A tête-à-tête with a US Pharmacist and author Peter Barski

Kruti: You and I have both written about the opioid crisis in our novels. Being a US-based pharmacist and having seen the catastrophe up-close, why do you think the government of such a tightly regulated country was so blind-sided in detecting an oncoming drug disaster?  

Peter: In my opinion the government really did not think there was an epidemic until it was too late. These drug companies (Purdue for example) were all abiding by government regulations and laws, so there was no pursuit by the DEA[1]or FBI in the early stages of the problem. They marketed their products to doctors who in turn began writing prescriptions for these opioids. 


Once some unscrupulous doctors began noticing a niche market for these drugs and an abundant demand for them, they opened up what became known as "pill mills." In these "pain clinics" doctors would charge their clients $200 cash co-pays and then referred them to pharmacies that would fill their prescriptions without question. Some clinics even had their own pharmacies located within the doctor's offices. This snowballed into a vast number of people getting addicted to pain medications.  


The increase in drug overdose deaths finally brought about the attention of several government agencies. Unfortunately, they began closing down these clinics and even implemented strict procedures for retail pharmacies to be able to dispense opioid medications. One of these was requiring retail pharmacies to adhere to a ratio of non-controlled drugs dispensed to controlled drugs. For example a pharmacy could only order a bottle of 100 oxycodone if they also ordered 1000 tablets of high blood pressure medication, thus creating a high ratio of non-controlled drugs to controlled drugs dispensed.  This requirement prevented retail pharmacies from dispensing as many controlled drugs, which is what the DEA wanted, but it left millions of addicted people searching elsewhere to get opiates so they would not withdraw.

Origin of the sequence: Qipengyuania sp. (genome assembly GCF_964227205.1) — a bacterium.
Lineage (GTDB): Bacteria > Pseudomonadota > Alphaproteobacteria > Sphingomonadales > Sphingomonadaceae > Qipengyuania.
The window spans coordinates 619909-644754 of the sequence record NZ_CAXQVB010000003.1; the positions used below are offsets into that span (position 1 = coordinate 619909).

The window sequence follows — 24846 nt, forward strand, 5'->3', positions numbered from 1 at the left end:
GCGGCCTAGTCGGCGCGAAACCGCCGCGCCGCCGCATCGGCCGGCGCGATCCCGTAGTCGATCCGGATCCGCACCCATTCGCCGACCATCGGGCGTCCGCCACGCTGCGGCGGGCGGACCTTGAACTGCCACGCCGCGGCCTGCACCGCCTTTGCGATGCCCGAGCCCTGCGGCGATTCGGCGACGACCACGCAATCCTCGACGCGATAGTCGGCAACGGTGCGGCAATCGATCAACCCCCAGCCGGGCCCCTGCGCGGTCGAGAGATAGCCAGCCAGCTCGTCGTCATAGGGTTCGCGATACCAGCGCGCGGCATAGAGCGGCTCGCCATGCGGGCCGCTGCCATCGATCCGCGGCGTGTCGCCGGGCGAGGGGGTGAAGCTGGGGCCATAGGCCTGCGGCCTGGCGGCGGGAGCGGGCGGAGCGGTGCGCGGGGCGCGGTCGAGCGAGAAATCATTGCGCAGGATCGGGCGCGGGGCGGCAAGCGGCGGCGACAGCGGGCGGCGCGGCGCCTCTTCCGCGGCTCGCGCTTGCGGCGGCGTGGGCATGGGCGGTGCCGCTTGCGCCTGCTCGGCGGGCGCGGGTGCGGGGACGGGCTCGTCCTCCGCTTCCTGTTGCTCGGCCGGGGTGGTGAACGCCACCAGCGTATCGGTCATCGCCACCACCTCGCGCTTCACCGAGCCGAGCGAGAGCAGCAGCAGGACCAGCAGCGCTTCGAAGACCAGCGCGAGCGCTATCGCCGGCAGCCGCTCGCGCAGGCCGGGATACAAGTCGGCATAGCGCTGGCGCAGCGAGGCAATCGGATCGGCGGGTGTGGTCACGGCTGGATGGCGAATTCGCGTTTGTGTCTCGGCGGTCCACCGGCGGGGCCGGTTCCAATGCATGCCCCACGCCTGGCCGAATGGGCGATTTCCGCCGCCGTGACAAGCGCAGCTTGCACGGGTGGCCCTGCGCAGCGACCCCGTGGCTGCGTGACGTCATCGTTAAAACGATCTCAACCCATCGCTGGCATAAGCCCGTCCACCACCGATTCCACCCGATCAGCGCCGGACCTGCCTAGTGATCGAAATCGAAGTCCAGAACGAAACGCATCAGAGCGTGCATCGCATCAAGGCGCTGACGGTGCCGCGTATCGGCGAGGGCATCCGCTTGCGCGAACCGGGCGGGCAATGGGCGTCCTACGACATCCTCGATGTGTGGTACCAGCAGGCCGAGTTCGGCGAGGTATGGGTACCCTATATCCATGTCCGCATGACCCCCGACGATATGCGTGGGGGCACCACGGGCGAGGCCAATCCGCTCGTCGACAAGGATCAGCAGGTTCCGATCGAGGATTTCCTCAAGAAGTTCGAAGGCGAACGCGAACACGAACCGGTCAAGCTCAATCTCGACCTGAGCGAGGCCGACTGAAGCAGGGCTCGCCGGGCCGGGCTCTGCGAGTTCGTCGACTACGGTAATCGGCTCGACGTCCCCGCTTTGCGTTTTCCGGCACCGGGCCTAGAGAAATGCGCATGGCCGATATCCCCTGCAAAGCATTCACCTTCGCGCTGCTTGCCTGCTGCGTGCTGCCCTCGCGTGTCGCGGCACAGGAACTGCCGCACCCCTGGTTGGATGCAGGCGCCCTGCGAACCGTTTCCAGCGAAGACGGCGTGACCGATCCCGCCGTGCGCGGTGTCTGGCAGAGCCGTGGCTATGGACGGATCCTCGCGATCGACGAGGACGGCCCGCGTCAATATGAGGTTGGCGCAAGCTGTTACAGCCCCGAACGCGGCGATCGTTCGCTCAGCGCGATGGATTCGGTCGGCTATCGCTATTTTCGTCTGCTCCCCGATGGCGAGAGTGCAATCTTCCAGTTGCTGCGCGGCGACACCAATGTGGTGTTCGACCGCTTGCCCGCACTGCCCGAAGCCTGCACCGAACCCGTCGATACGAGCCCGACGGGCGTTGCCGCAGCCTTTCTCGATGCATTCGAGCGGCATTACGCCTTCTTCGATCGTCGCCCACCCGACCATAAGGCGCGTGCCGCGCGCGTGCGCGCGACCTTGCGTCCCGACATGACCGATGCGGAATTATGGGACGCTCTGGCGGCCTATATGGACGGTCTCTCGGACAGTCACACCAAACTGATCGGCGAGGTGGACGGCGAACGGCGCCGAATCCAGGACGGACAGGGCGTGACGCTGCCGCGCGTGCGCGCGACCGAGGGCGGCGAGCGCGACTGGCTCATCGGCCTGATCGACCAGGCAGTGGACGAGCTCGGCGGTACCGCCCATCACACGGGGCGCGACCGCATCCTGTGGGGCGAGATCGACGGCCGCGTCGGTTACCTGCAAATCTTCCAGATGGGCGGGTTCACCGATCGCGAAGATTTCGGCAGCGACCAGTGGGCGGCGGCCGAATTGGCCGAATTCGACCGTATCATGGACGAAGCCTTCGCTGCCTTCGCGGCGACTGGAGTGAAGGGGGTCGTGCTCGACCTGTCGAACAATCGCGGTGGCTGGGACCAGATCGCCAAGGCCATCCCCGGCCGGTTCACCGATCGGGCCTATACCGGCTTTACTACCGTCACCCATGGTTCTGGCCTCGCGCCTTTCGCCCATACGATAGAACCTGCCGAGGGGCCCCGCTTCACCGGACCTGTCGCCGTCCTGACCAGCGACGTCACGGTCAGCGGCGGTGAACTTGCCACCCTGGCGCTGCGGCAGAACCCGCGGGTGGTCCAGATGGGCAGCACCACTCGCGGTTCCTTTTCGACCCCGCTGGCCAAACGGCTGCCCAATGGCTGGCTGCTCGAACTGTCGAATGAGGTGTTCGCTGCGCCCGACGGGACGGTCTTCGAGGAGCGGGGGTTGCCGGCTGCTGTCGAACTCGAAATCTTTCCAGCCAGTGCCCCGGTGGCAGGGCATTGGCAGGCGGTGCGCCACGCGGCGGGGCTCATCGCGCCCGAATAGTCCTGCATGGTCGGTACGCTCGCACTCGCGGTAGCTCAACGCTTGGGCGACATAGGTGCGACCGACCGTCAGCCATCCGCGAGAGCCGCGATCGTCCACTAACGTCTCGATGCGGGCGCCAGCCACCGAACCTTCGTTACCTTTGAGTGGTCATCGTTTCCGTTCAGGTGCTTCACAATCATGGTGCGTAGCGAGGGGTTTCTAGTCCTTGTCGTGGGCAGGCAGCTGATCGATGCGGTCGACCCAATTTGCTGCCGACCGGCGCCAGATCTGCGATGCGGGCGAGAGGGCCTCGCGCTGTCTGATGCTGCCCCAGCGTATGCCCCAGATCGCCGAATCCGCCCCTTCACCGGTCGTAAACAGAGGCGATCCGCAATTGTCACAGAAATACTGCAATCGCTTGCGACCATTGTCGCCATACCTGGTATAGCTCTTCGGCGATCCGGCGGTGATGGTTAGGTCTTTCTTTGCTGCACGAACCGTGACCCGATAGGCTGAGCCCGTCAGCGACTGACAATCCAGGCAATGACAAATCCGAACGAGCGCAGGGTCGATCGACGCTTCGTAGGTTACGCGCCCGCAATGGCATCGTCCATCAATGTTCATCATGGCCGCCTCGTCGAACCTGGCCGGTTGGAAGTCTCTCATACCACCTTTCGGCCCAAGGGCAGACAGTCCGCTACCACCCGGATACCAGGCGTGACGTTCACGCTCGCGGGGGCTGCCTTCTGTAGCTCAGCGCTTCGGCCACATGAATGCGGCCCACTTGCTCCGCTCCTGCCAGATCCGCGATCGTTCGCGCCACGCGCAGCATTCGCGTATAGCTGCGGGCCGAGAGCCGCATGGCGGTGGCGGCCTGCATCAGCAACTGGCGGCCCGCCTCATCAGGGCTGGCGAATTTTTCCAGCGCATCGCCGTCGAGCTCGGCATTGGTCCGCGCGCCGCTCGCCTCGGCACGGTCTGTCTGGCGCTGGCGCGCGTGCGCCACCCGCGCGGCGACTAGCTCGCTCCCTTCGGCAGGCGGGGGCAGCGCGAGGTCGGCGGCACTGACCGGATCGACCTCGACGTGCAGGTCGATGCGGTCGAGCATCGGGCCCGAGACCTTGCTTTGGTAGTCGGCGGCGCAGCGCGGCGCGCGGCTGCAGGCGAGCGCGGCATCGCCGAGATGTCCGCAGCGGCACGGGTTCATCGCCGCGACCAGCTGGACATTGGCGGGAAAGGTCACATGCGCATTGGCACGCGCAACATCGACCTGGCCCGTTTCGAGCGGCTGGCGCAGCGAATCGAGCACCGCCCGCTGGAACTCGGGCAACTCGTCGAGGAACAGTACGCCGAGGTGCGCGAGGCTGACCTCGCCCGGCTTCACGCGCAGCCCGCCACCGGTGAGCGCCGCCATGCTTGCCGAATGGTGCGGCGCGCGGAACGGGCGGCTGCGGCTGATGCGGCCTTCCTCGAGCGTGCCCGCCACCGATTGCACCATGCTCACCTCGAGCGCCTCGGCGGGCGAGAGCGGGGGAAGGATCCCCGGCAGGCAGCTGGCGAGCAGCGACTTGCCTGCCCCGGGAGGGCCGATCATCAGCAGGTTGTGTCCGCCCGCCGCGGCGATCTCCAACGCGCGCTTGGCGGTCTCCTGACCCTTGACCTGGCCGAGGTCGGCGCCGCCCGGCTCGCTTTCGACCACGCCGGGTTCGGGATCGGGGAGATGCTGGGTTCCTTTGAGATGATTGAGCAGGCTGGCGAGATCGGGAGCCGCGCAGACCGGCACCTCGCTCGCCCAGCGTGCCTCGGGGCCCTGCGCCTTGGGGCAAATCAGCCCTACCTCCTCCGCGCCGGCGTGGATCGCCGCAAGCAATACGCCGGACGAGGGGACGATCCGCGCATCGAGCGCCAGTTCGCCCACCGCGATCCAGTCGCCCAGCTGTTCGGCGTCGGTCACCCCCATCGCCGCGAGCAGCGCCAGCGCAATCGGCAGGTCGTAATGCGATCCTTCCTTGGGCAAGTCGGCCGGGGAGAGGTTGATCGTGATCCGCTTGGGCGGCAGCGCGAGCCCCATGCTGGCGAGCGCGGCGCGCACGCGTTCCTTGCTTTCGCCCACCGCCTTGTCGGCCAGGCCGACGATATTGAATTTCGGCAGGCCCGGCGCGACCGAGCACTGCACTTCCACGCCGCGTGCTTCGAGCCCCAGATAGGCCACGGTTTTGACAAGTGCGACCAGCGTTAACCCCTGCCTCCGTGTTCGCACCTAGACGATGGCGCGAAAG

Enter heroin and fentanyl and the continuation of an epidemic. The government was not counting on this and was thus blind-sided. They should have put way more money and effort into drug addiction treatment and counseling, which may have helped prevent this crisis. Instead they are now playing "catch up."


Kruti: Do you think Big Pharma had a role to play in this? How likely is a fair reversal of the crisis?


Peter: I think "Big Pharma" had a huge role in starting this crisis, but to be fair, they were operating within the confines of the law. Big pharma, as like any other company, put profits ahead of anything else. Purdue, the maker of Oxycontin, has just been fined over $8 billion dollars, and though now in bankruptcy, a large portion of any future profits from the sale of Oxycontin will go to drug treatment options such as cheap Narcan for emergency aid workers. The problem is that many opiate medicines were or are now available in generic form, so multiple companies were making them. Drug wholesalers like McKesson and Cardinal Health should also be blamed as they dispersed these vast quantities of opiates to pharmacies nationwide and never sounded an "alarm" to the DEA or FBI. Given the number of already shattered families and exhausted front line providers such as EMTs,[2]I highly doubt there will ever be a fair reversal of this crisis. Just look at the past owners of Purdue Pharmaceuticals and the vast fortune they ran away with, or the CEOs of these large drug wholesalers; not one of them that I know of has been jailed or fined.


Kruti: What is your opinion, personal and professional, about PrEP (Pre Exposure Prophylaxis) as a frontline HIV treatment in the US? Do you see any drug abuse/party-drug phenomenon? 


Peter: In my experience as a retail pharmacist, I have not seen any real effort by the government to provide affordable PrEP treatment to the poor. There is Medicaid and I have seen a large number of people receiving HIV medications, but only as treatment for an already acquired HIV infection, not as prophylaxis. Just look at the homeless population in California and their rampant use of heroin. I have not seen nor heard of any agencies providing PrEP to them.


Kruti: In ‘The Aquila Trials,’ India follows into the footsteps of the US in allowing direct-to-consumer advertising of prescription drugs. Do you think DTCA empowers consumers by educating them about their options, or does it lead to increased (and needless) drug consumption?